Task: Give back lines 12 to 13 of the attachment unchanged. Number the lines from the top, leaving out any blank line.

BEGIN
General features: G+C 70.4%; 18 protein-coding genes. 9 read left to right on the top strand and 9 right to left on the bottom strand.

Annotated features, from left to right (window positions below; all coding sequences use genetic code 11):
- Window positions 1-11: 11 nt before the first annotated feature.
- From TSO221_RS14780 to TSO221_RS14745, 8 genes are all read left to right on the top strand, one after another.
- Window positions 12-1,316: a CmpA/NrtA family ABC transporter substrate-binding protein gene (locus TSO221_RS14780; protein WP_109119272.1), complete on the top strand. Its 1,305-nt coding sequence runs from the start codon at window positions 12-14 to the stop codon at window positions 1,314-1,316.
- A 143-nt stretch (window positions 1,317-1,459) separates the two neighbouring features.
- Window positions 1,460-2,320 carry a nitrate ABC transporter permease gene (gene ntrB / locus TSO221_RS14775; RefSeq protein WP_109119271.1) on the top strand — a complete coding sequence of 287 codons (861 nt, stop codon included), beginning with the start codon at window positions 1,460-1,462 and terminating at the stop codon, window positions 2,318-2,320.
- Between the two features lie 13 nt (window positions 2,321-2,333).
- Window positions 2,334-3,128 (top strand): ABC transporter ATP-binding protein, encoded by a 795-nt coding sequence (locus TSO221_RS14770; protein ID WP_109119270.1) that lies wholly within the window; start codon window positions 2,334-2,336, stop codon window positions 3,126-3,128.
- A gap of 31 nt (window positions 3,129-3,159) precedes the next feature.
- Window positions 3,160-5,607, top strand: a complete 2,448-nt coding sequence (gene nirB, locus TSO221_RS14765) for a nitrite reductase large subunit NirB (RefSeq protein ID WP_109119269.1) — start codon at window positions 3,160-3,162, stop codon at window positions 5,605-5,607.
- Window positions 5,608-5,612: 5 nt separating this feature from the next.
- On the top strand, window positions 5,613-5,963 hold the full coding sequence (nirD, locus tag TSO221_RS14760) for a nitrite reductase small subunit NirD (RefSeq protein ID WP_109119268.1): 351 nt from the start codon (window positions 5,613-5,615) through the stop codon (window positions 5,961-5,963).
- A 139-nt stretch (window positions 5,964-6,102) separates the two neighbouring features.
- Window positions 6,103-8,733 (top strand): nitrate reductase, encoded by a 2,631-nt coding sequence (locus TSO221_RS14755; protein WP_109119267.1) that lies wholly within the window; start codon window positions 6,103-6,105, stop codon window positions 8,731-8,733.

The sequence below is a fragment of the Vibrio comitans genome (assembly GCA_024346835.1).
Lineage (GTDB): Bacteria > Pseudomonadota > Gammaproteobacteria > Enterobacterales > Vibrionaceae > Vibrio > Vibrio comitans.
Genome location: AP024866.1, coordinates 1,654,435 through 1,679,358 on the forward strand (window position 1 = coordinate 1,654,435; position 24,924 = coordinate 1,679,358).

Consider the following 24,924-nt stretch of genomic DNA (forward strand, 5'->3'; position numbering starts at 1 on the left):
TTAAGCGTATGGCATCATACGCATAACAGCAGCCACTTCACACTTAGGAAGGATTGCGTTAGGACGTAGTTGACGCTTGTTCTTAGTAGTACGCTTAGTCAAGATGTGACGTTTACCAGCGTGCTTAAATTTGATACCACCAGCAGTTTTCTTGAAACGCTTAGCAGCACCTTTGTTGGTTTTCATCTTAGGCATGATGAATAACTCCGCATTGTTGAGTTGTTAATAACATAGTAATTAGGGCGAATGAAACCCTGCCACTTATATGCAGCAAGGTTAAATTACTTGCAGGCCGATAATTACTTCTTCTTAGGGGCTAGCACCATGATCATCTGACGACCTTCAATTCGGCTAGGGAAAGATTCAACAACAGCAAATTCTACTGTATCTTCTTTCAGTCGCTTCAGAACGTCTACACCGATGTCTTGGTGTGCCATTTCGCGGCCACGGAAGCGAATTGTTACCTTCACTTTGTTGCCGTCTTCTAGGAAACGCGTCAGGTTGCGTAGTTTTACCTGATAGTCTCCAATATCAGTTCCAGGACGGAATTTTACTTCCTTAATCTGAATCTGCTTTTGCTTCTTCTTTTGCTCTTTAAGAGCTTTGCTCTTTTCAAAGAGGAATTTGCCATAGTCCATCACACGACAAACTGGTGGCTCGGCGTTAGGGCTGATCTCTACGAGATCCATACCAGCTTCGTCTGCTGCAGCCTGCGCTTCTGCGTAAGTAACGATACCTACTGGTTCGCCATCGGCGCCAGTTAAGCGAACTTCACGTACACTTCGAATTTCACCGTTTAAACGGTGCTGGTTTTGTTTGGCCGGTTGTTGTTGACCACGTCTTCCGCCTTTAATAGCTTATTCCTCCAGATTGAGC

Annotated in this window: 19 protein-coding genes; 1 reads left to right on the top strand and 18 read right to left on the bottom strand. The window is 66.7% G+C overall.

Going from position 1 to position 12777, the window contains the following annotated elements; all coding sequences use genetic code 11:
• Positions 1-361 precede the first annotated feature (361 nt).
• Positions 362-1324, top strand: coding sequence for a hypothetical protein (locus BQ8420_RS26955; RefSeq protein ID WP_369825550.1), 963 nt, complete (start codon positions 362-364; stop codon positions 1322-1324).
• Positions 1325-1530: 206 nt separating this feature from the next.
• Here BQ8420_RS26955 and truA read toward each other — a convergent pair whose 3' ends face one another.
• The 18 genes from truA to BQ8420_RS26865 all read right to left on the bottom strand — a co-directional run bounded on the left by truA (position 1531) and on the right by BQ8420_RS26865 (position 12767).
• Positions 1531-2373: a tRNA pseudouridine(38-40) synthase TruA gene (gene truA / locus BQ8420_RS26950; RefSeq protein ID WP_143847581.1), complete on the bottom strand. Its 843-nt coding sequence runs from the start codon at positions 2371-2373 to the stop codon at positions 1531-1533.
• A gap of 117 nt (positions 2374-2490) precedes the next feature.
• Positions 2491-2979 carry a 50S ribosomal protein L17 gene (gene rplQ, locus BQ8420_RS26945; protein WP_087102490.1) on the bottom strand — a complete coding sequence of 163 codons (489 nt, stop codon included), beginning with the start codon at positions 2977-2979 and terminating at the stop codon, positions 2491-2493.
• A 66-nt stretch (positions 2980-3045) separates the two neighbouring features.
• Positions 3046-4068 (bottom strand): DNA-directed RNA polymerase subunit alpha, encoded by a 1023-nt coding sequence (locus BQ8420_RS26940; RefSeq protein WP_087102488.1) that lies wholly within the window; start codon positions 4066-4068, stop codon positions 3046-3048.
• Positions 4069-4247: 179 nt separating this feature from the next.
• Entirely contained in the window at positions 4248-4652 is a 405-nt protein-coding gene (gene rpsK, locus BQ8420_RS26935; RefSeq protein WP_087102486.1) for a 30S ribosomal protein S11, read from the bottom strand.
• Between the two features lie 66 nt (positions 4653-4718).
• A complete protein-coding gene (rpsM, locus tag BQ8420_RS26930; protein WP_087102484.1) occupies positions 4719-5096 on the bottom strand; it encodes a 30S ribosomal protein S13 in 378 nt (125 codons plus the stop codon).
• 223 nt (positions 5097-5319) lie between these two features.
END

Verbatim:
- Window positions 5,608-5,612: 5 nt separating this feature from the next.
- On the top strand, window positions 5,613-5,963 hold the full coding sequence (nirD, locus tag TSO221_RS14760) for a nitrite reductase small subunit NirD (RefSeq protein ID WP_109119268.1): 351 nt from the start codon (window positions 5,613-5,615) through the stop codon (window positions 5,961-5,963).